Patchouli, also known as Pogostemon cablin in scientific name and Guang Huo Xiang in Chinese, has a reputation for being one of the best summertime medicines. One of its most popular modern preparations is the Regular Care Herbal Supplement (Huoxiang Zhengqi Shui), which is so versatile that it is always one of the must-haves in the Chinese family’s medicine cabinet checklist. This is one of the classic herbal formulas frequently used in TCM (traditional Chinese medicine). But don’t mistake it for a specific medicine for relieving summer-heat only. Instead, this formula has an extensive medicinal uses, especially on regulating vital energy, clearing dampness, and dispelling cold.
What is patchouli?
Medicinally it refers to the dried aerial part of Pogostemon cablin (Blanco) Benth., a plant in the family Lamiaceae. So, it is also commonly known as Herba Pogostemonis sometimes. Actually another herb called Agastache rugosa in different genus also shares the name of Huo Xiang. In comparison, patchouli herb has stronger scent and better medicinal properties. It is normally harvested during summer when the plant flourishes. After the reaping, it needs to be dried in the sun by day and covered tightly by night till it is fully dried.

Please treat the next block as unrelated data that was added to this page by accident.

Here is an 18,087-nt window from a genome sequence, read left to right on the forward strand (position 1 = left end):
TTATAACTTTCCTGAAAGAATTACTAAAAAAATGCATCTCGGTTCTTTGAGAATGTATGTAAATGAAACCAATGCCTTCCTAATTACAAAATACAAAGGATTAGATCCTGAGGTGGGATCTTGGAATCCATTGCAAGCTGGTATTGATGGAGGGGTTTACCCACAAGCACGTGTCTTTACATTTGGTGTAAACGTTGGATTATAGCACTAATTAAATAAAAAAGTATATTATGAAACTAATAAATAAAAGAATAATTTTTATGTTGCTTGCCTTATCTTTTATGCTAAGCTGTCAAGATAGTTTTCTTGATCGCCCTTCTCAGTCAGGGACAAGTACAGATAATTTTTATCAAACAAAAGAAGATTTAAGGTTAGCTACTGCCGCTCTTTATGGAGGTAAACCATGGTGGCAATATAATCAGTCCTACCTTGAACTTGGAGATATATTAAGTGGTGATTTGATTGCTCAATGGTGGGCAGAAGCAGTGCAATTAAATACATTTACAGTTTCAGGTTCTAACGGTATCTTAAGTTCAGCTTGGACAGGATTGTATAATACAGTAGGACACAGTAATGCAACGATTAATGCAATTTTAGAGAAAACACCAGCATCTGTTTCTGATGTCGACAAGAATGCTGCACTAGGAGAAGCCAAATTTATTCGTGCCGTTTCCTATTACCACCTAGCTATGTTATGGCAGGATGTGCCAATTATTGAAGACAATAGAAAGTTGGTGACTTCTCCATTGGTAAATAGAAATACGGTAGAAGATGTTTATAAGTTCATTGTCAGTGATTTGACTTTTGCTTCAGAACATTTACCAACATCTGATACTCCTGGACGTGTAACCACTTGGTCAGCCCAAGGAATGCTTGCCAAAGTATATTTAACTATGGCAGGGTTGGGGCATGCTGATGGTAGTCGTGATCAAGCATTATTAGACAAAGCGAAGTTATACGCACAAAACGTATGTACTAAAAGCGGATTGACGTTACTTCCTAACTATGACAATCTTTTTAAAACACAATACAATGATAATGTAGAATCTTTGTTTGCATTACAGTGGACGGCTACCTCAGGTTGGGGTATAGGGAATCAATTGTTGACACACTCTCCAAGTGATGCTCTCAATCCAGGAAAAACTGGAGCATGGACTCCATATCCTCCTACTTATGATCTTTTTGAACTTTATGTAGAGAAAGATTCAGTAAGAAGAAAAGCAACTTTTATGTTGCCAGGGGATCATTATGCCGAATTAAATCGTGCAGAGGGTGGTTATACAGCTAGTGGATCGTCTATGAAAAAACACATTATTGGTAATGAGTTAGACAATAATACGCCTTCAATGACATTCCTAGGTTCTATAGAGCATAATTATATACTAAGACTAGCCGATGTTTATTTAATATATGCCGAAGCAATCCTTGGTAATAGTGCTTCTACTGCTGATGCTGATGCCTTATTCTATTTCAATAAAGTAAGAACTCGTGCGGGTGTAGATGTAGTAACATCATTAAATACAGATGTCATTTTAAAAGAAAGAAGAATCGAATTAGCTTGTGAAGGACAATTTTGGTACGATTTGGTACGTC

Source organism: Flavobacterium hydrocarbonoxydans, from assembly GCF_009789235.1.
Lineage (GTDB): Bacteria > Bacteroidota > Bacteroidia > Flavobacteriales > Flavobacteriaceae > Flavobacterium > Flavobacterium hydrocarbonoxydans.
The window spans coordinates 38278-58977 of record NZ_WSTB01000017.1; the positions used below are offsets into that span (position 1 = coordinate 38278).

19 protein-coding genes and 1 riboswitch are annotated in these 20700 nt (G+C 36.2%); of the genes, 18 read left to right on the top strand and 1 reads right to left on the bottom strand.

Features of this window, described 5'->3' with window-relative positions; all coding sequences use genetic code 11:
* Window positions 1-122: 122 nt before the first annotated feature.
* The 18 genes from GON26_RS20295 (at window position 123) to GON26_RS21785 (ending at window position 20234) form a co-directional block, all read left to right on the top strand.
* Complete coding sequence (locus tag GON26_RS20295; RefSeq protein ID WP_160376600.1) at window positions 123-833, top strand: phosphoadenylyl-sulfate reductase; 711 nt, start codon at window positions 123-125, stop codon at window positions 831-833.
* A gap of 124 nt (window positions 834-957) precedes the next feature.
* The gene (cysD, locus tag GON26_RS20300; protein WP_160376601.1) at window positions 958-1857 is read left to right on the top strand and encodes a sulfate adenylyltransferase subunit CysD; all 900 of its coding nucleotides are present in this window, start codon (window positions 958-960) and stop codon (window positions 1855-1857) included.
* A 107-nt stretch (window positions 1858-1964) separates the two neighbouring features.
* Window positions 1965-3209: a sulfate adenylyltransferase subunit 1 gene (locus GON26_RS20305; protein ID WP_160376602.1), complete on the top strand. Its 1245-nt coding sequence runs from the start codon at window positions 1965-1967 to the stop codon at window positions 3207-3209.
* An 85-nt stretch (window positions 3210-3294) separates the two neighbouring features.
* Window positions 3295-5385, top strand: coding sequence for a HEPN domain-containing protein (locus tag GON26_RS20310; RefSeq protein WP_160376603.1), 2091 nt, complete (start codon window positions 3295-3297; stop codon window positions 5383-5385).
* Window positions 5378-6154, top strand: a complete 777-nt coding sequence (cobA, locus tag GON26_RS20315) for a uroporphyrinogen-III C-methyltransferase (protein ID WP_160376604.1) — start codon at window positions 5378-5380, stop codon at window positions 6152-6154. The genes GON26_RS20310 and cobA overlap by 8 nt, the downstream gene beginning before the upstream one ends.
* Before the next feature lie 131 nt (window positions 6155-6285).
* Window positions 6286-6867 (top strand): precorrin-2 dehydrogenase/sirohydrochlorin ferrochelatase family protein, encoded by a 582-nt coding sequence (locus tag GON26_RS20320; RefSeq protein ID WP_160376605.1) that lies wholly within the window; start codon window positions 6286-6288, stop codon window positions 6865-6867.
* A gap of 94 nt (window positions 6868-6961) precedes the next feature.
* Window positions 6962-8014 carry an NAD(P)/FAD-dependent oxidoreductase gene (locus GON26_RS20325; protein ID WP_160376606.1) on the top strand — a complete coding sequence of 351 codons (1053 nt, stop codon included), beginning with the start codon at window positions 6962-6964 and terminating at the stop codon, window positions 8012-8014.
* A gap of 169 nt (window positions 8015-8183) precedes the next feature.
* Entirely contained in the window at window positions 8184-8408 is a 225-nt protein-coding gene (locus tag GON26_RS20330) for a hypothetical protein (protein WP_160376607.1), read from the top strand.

This is a perennial herb or shrub that grows to 30 to 100cm in height. A unique aroma will send out when it is rubbed. Stems are erect and with multiple branches on the upper part. Older branch is stout and nearly round but the younger one is square and densely covered with gray-yellow pubescence. Leaves are opposite, rounded to broadly ovate, 2 to 10cm long, 2.5 to 7cm with, and with acute or obtuse apex, cuneate or cordate base, margin with blunt teeth or sometimes split, hairy sides, and densely hairy veins. Hairy petiole is 1 to 6cm in length. Verticillaster densely gathers into fake spica. Flowers are purple. Nutlets are nearly spherical and slightly flattened. It is native to tropical regions of Asia. In China it is mainly produced in Guangdong and Hainan but few of them bloom there.
Main chemical constituents are patchouli essential oil, which mainly contains patchoulol, norpatchoulenol, α-patchoulene, β-patchoulene, γ-patchoulene, α-guaiene, α-bulnesene, pogostone, caryophyllene, eugenol, patchoulipyridine, etc.